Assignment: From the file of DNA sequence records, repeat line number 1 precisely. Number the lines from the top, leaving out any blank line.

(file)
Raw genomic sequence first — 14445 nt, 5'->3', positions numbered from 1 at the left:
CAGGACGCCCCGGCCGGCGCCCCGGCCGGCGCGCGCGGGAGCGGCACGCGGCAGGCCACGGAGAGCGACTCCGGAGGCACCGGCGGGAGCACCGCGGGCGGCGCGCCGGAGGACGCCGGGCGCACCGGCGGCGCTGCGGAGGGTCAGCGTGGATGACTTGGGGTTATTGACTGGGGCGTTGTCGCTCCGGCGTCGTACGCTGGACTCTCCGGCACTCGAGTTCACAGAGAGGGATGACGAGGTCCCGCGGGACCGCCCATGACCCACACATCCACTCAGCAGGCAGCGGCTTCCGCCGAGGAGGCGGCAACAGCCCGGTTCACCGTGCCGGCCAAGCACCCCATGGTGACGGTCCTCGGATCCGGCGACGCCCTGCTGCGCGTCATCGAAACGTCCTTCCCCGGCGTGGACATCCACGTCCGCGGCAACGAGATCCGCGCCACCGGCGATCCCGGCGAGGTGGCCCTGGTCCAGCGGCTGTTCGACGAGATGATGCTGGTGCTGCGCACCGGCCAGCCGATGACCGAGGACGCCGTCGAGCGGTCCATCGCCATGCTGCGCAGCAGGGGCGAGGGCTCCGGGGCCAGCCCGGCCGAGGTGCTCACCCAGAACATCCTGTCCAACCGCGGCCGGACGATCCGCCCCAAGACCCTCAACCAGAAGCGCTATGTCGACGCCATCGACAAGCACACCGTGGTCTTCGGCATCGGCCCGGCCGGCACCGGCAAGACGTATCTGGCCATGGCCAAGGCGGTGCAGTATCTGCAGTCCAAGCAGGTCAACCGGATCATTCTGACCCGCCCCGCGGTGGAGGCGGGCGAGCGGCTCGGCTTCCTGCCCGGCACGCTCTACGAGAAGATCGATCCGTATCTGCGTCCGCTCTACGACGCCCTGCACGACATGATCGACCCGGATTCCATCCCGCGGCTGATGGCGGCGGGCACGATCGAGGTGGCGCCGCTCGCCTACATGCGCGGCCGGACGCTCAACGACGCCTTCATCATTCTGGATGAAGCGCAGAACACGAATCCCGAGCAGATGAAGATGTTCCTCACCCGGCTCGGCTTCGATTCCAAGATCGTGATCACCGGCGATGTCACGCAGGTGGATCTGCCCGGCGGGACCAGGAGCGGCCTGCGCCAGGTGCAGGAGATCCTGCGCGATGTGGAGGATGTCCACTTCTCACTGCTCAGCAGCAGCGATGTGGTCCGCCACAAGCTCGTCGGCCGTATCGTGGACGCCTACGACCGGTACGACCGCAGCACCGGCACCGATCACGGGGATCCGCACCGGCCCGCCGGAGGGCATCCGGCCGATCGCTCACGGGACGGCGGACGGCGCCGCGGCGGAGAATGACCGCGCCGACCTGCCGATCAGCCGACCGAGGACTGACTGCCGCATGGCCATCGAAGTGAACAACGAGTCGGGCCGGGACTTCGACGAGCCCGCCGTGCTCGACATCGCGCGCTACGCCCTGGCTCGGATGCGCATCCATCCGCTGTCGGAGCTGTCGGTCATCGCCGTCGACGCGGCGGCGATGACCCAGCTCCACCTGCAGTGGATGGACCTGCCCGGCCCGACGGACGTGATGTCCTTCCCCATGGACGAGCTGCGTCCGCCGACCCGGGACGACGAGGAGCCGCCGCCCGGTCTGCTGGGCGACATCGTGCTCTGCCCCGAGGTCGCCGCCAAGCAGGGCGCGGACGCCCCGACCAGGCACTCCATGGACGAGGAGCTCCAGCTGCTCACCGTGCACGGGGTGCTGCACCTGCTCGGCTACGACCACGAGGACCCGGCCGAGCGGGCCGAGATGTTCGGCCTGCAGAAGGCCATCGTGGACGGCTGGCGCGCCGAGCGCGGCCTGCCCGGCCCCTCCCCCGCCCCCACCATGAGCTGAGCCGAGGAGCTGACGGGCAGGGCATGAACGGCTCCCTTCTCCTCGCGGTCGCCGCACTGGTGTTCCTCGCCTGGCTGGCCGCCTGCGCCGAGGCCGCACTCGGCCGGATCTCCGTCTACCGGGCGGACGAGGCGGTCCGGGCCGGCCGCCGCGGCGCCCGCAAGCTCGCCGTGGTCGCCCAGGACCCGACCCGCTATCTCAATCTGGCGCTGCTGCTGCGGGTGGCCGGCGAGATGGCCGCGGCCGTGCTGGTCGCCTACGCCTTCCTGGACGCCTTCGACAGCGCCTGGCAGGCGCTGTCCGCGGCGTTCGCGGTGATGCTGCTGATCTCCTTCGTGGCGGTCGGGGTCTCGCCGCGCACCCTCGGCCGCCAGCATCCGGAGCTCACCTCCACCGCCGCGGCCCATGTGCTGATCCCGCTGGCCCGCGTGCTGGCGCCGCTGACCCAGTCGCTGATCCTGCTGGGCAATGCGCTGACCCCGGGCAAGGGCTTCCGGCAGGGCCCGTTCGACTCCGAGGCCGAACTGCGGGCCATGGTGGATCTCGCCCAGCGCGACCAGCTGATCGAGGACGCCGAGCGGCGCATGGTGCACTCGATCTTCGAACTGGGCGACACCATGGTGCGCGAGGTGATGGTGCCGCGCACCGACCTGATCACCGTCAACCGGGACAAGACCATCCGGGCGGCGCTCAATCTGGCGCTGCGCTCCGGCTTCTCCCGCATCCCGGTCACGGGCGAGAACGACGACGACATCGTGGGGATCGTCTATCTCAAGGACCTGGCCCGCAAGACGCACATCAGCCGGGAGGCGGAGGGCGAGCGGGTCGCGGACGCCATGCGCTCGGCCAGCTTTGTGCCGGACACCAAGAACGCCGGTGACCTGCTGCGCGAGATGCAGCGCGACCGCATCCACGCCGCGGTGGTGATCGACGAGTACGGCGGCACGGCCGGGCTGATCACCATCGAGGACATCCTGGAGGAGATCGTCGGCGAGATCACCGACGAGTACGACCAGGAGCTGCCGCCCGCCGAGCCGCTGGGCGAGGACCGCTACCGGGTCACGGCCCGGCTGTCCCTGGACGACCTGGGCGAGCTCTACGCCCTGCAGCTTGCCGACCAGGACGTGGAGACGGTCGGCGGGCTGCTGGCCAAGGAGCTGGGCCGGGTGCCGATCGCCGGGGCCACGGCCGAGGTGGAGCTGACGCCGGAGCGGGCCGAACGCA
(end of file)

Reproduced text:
Raw genomic sequence first — 14445 nt, 5'->3', positions numbered from 1 at the left: